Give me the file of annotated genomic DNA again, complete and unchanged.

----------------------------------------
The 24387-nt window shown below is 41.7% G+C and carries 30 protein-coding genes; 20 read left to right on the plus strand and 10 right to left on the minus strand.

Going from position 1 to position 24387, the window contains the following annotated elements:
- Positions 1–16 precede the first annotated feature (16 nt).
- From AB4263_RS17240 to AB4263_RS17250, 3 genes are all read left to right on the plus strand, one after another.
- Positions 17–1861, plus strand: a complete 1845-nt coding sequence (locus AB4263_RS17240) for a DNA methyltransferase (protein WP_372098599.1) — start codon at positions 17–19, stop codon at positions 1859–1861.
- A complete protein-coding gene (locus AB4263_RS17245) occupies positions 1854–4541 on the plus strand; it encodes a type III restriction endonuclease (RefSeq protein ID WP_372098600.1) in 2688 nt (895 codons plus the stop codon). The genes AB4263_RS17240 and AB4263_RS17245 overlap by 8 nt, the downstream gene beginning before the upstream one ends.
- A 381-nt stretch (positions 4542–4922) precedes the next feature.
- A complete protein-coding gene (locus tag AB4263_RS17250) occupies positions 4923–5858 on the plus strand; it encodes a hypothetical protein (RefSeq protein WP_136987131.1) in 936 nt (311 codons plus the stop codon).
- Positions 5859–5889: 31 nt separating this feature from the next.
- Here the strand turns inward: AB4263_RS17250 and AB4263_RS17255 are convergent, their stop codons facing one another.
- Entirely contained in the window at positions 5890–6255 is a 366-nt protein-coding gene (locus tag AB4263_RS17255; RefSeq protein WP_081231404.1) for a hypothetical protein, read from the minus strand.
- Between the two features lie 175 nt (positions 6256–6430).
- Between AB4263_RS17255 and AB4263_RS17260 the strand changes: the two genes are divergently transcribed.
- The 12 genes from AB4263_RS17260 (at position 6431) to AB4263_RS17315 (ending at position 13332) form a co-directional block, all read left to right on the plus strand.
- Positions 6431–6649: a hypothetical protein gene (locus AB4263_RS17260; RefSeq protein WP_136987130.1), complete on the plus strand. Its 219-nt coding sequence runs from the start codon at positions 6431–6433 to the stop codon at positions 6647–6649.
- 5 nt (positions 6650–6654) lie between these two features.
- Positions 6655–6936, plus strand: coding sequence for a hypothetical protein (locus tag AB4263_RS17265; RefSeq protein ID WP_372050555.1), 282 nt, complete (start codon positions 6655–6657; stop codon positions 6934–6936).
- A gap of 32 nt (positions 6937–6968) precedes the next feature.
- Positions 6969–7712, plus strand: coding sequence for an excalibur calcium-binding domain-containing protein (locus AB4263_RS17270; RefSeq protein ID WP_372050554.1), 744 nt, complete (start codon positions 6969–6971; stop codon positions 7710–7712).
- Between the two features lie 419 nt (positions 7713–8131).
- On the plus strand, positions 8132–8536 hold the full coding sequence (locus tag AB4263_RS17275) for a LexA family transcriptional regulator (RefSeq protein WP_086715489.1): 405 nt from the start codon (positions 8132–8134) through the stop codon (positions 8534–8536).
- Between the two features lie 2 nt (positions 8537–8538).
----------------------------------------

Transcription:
The 24387-nt window shown below is 41.7% G+C and carries 30 protein-coding genes; 20 read left to right on the plus strand and 10 right to left on the minus strand.

Going from position 1 to position 24387, the window contains the following annotated elements:
- Positions 1–16 precede the first annotated feature (16 nt).
- From AB4263_RS17240 to AB4263_RS17250, 3 genes are all read left to right on the plus strand, one after another.
- Positions 17–1861, plus strand: a complete 1845-nt coding sequence (locus AB4263_RS17240) for a DNA methyltransferase (protein WP_372098599.1) — start codon at positions 17–19, stop codon at positions 1859–1861.
- A complete protein-coding gene (locus AB4263_RS17245) occupies positions 1854–4541 on the plus strand; it encodes a type III restriction endonuclease (RefSeq protein ID WP_372098600.1) in 2688 nt (895 codons plus the stop codon). The genes AB4263_RS17240 and AB4263_RS17245 overlap by 8 nt, the downstream gene beginning before the upstream one ends.
- A 381-nt stretch (positions 4542–4922) precedes the next feature.
- A complete protein-coding gene (locus tag AB4263_RS17250) occupies positions 4923–5858 on the plus strand; it encodes a hypothetical protein (RefSeq protein WP_136987131.1) in 936 nt (311 codons plus the stop codon).
- Positions 5859–5889: 31 nt separating this feature from the next.
- Here the strand turns inward: AB4263_RS17250 and AB4263_RS17255 are convergent, their stop codons facing one another.
- Entirely contained in the window at positions 5890–6255 is a 366-nt protein-coding gene (locus tag AB4263_RS17255; RefSeq protein WP_081231404.1) for a hypothetical protein, read from the minus strand.
- Between the two features lie 175 nt (positions 6256–6430).
- Between AB4263_RS17255 and AB4263_RS17260 the strand changes: the two genes are divergently transcribed.
- The 12 genes from AB4263_RS17260 (at position 6431) to AB4263_RS17315 (ending at position 13332) form a co-directional block, all read left to right on the plus strand.
- Positions 6431–6649: a hypothetical protein gene (locus AB4263_RS17260; RefSeq protein WP_136987130.1), complete on the plus strand. Its 219-nt coding sequence runs from the start codon at positions 6431–6433 to the stop codon at positions 6647–6649.
- 5 nt (positions 6650–6654) lie between these two features.
- Positions 6655–6936, plus strand: coding sequence for a hypothetical protein (locus tag AB4263_RS17265; RefSeq protein ID WP_372050555.1), 282 nt, complete (start codon positions 6655–6657; stop codon positions 6934–6936).
- A gap of 32 nt (positions 6937–6968) precedes the next feature.
- Positions 6969–7712, plus strand: coding sequence for an excalibur calcium-binding domain-containing protein (locus AB4263_RS17270; RefSeq protein ID WP_372050554.1), 744 nt, complete (start codon positions 6969–6971; stop codon positions 7710–7712).
- Between the two features lie 419 nt (positions 7713–8131).
- On the plus strand, positions 8132–8536 hold the full coding sequence (locus tag AB4263_RS17275) for a LexA family transcriptional regulator (RefSeq protein WP_086715489.1): 405 nt from the start codon (positions 8132–8134) through the stop codon (positions 8534–8536).
- Between the two features lie 2 nt (positions 8537–8538).